The Climate Forecast Briefing will present the current and predicted ENSO status, the Climate Predictions for the upcoming months, and a discussion on the verifications of our previous forecasts
In addtition, Wilco Terink from FutureWater, will present "Water Marginal Cost Curves to support adaptation measure prioritization: case studies from Africa and Asia".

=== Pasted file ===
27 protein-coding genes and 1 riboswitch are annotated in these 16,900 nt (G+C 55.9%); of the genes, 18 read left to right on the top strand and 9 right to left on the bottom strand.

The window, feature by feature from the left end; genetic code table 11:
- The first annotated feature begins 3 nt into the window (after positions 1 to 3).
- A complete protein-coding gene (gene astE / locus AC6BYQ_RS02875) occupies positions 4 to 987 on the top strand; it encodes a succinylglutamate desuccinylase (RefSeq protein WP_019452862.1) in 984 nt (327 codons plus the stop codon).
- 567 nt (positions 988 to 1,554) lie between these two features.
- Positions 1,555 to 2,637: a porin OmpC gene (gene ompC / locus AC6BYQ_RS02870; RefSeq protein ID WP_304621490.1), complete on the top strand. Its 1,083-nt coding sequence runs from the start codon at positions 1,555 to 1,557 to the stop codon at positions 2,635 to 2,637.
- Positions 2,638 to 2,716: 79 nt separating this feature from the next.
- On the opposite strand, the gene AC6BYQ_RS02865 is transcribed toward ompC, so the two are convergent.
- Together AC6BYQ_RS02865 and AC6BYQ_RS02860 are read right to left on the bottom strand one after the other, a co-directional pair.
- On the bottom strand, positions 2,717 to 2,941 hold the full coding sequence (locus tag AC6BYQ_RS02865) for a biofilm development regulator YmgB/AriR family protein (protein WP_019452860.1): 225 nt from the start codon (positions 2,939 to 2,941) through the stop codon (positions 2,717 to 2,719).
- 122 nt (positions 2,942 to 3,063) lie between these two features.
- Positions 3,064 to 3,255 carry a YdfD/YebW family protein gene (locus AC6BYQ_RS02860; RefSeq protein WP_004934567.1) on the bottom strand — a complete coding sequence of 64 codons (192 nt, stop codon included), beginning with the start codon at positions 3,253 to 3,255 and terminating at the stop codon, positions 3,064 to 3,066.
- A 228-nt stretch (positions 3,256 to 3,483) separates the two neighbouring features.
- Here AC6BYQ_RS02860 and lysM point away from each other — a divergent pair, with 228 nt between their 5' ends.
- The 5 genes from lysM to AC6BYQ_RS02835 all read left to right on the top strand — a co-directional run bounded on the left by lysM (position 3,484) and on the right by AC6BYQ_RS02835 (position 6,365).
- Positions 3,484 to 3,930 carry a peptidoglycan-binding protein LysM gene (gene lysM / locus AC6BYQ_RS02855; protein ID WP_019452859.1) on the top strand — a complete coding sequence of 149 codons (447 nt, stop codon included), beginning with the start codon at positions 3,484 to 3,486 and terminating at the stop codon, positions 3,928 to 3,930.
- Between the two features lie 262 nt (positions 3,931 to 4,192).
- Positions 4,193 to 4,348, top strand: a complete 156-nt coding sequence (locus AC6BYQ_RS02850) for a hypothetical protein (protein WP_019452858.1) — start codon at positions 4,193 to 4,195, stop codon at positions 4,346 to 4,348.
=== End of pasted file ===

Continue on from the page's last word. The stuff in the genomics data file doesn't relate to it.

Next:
Summary: In many regions worldwide water shortages are expected as a result of changes in climate, population, economic development and irrigation. These predicted water shortages are not the same in every region around the world, and also the contribution of climate change in these predicted water shortages varies around the world. As a result, societies should prioritize which adaptation measure is most effective to decrease their water shortages. During this presentation two different studies will be presented that both focus on the impact of climate change on water shortages and the available adaption strategies that can help to reduce these shortages. The first study (World Bank supported) focuses on the Middle-East and North-Africa (MENA) region. This study shows that water shortages in the MENA region will increase from 42 km3 in 2010 to 199 km3 per year for the MENA region by 2050. Even though all climate models project a significant aridification of the MENA region, our results show that the projected water shortage is mainly due to socio-economic developments and that climate change only contributes 18%. Adaptation by various measures to overcome all water shortages will cost an estimated 147 billion US$ annually by 2050. The climate component in this figure is 48 billion US$ (3% of current GDP of the 21 MENA countries). The second study (Asian Development Bank supported) focuses on a very different orographic region: two Areal Sea basins in Central Asia. The hydrological regimes of the two rivers in these basins are complex and vulnerable to climate change. Water diversions to agricultural, industrial and domestic users have reduced flows in downstream regions, resulting in severe ecological damages. The administrative-institutional system is fragmented, with six independent countries sharing control, often with contradicting objectives. This study was performed in order to support regional policies in their investment plans and commitments to international agreements and conventions. State-of-the-art and scientifically established approaches were applied to assess the current and future water demand, supply and shortage in the Central Asian region and to explore options, and associated costs, to overcome water shortage. Applying the most cost-effective adaptation measures will close the water gap and cost US$ 1,730 million per year in 2050 (net present value). Closing the water gap caused by climate change only will cost US$ 550 million per year in 2050, which is a more significant part than for the MENA study.
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